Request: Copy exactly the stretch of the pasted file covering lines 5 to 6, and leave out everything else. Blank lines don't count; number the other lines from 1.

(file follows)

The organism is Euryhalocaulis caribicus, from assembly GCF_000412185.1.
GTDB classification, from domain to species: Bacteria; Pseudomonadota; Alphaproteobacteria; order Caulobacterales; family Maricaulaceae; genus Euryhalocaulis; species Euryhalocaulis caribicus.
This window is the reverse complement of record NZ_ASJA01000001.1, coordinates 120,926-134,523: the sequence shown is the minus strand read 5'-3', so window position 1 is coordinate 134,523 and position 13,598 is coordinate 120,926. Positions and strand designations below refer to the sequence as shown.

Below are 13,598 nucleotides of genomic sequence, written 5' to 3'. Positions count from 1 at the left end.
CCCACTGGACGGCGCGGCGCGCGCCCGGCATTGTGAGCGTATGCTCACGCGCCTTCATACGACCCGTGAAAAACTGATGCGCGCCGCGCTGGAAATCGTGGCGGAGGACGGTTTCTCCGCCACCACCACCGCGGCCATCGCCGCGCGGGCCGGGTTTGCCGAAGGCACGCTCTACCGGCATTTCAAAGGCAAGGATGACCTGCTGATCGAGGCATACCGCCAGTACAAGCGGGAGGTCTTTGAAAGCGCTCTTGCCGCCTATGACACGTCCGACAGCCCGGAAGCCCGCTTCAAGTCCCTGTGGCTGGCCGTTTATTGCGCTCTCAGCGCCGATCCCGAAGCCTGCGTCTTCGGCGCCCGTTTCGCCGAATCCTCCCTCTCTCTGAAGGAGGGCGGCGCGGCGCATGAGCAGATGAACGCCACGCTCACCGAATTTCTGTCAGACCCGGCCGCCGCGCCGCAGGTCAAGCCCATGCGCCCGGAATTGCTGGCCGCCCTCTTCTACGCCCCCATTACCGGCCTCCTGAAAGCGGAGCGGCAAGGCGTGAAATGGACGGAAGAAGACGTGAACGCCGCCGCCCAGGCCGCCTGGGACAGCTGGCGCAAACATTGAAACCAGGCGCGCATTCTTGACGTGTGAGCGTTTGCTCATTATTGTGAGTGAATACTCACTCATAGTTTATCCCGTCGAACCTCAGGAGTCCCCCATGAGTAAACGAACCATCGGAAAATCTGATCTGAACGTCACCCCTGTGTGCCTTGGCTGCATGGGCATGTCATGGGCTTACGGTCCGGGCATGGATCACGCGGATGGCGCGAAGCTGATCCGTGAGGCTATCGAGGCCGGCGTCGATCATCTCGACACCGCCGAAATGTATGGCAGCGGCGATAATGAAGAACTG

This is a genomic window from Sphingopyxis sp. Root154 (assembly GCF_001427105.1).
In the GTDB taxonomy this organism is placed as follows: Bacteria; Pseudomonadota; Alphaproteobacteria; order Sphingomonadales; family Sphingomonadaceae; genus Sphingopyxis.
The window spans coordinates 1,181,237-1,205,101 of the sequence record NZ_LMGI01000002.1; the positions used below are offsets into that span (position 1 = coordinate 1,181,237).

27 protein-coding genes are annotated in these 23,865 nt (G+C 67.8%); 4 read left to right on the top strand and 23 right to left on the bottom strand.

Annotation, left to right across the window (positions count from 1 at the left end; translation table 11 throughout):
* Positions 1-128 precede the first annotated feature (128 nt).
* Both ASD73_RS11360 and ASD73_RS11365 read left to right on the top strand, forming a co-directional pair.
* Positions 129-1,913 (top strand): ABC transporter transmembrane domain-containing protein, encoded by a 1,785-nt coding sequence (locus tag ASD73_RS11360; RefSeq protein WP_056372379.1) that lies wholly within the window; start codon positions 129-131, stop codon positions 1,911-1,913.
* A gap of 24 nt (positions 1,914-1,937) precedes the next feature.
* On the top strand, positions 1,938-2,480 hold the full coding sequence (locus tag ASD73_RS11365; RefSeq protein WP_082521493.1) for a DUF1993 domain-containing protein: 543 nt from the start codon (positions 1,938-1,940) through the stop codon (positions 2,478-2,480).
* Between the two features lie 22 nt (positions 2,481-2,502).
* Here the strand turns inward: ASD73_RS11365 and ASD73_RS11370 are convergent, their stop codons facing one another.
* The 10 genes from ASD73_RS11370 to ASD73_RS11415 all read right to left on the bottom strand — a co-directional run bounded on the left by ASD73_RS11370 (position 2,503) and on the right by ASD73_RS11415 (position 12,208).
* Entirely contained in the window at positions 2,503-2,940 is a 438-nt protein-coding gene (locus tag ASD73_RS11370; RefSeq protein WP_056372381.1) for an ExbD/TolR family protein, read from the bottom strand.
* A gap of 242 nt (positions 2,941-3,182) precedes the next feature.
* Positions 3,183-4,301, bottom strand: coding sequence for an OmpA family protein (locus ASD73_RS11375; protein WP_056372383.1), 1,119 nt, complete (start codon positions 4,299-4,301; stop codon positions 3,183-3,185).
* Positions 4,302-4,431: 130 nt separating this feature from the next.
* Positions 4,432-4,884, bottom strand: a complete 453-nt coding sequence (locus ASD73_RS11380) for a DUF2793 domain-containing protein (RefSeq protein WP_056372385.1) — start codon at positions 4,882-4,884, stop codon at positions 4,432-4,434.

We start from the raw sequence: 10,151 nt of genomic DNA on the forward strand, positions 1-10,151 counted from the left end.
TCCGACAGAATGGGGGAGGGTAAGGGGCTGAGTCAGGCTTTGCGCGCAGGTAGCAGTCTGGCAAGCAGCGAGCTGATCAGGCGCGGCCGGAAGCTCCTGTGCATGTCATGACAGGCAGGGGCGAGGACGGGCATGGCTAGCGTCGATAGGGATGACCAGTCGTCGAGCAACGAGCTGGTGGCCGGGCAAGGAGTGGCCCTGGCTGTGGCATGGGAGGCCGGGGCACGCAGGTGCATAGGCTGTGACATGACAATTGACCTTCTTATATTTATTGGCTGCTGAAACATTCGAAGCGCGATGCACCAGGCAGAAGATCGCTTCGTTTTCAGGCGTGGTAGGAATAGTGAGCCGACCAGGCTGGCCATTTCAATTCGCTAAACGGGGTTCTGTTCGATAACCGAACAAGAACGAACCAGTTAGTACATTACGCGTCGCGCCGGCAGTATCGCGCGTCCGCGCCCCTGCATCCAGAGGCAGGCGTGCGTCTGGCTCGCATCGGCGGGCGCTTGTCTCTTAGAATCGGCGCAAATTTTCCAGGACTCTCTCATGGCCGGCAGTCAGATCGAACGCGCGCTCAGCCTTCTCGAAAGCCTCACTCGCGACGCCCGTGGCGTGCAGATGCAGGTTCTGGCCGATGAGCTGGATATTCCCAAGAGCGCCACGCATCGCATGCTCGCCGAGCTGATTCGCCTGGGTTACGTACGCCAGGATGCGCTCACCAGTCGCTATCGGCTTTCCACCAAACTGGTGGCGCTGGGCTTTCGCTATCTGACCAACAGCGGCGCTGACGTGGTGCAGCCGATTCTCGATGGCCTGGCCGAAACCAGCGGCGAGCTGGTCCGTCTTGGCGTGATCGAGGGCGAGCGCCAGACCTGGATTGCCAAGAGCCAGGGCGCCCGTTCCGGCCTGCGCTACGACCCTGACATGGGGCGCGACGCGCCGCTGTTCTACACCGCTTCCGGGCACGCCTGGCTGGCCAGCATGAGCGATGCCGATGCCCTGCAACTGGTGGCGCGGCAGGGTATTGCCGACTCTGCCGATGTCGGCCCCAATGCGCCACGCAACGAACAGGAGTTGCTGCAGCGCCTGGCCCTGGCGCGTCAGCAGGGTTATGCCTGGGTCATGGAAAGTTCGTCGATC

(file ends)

CCCACTGGACGGCGCGGCGCGCGCCCGGCATTGTGAGCGTATGCTCACGCGCCTTCATACGACCCGTGAAAAACTGATGCGCGCCGCGCTGGAAATCGTGGCGGAGGACGGTTTCTCCGCCACCACCACCGCGGCCATCGCCGCGCGGGCCGGGTTTGCCGAAGGCACGCTCTACCGGCATTTCAAAGGCAAGGATGACCTGCTGATCGAGGCATACCGCCAGTACAAGCGGGAGGTCTTTGAAAGCGCTCTTGCCGCCTATGACACGTCCGACAGCCCGGAAGCCCGCTTCAAGTCCCTGTGGCTGGCCGTTTATTGCGCTCTCAGCGCCGATCCCGAAGCCTGCGTCTTCGGCGCCCGTTTCGCCGAATCCTCCCTCTCTCTGAAGGAGGGCGGCGCGGCGCATGAGCAGATGAACGCCACGCTCACCGAATTTCTGTCAGACCCGGCCGCCGCGCCGCAGGTCAAGCCCATGCGCCCGGAATTGCTGGCCGCCCTCTTCTACGCCCCCATTACCGGCCTCCTGAAAGCGGAGCGGCAAGGCGTGAAATGGACGGAAGAAGACGTGAACGCCGCCGCCCAGGCCGCCTGGGACAGCTGGCGCAAACATTGAAACCAGGCGCGCATTCTTGACGTGTGAGCGTTTGCTCATTATTGTGAGTGAATACTCACTCATAGTTTATCCCGTCGAACCTCAGGAGTCCCCCATGAGTAAACGAACCATCGGAAAATCTGATCTGAACGTCACCCCTGTGTGCCTTGGCTGCATGGGCATGTCATGGGCTTACGGTCCGGGCATGGATCACGCGGATGGCGCGAAGCTGATCCGTGAGGCTATCGAGGCCGGCGTCGATCATCTCGACACCGCCGAAATGTATGGCAGCGGCGATAATGAAGAACTG

This is a genomic window from Sphingopyxis sp. Root154 (assembly GCF_001427105.1).